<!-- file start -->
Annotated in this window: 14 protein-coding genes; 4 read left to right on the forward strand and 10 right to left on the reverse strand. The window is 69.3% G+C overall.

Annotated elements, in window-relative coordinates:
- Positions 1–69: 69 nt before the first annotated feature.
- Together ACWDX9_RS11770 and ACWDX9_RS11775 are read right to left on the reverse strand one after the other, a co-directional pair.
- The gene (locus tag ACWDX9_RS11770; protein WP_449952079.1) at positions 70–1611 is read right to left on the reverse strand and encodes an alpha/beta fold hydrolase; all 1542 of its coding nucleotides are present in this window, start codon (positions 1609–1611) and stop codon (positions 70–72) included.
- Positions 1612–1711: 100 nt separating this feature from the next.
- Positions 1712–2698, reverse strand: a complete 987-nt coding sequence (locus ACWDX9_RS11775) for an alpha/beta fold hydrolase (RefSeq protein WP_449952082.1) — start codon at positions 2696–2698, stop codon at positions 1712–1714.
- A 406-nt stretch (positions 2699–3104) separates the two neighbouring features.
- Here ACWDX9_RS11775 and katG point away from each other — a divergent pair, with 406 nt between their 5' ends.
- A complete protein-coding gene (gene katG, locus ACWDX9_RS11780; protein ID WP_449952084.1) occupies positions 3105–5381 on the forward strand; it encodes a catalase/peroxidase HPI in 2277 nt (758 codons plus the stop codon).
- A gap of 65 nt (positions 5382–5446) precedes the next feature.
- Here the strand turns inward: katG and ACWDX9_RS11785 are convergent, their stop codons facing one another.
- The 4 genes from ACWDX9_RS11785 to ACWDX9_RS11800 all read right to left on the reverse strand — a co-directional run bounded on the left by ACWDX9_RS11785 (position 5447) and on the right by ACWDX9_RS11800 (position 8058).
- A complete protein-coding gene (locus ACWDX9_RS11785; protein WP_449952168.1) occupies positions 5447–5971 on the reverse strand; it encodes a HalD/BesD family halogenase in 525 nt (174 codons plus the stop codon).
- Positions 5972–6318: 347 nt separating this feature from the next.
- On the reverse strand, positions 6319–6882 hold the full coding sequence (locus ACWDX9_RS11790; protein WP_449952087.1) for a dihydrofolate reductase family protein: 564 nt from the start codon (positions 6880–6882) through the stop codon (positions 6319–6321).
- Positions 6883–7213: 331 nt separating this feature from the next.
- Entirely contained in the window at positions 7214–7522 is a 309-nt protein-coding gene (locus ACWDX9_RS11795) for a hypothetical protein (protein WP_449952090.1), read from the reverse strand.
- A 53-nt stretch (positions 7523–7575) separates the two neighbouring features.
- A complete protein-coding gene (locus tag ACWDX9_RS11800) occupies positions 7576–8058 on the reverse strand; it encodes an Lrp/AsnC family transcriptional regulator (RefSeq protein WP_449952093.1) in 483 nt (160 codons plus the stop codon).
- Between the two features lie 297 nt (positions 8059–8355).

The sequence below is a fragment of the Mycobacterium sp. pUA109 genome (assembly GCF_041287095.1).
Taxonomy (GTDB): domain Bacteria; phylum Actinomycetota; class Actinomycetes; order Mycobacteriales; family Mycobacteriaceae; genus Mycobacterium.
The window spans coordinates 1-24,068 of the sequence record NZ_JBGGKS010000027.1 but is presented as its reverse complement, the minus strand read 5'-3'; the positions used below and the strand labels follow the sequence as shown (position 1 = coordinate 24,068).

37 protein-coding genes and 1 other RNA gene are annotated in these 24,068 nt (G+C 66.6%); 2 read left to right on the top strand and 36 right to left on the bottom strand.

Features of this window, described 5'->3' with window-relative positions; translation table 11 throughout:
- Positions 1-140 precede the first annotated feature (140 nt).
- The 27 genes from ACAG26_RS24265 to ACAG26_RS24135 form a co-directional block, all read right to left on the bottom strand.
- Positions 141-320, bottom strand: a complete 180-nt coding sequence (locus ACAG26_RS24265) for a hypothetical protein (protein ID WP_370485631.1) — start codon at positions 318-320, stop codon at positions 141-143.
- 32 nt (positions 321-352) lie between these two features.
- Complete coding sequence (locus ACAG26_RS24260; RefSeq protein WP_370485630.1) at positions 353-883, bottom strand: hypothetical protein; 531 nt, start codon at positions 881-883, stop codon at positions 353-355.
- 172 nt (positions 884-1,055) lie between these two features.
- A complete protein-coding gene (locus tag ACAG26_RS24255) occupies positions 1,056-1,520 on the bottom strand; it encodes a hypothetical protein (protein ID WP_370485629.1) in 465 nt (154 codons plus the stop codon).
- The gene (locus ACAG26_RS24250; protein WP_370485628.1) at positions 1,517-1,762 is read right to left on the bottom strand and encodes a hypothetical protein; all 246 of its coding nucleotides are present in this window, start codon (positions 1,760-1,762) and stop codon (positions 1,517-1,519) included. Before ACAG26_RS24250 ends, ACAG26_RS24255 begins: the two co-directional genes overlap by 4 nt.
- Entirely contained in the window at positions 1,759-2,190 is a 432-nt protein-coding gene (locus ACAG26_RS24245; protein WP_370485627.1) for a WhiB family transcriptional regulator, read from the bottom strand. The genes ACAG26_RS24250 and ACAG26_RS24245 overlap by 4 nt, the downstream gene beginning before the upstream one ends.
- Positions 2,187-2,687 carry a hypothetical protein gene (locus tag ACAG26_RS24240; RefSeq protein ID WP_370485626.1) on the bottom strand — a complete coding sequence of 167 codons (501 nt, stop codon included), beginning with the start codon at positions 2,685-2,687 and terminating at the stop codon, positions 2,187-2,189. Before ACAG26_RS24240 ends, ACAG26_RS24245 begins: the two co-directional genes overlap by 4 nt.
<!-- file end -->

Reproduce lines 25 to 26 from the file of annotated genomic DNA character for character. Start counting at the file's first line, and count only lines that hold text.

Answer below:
37 protein-coding genes and 1 other RNA gene are annotated in these 24,068 nt (G+C 66.6%); 2 read left to right on the top strand and 36 right to left on the bottom strand.

Features of this window, described 5'->3' with window-relative positions; translation table 11 throughout: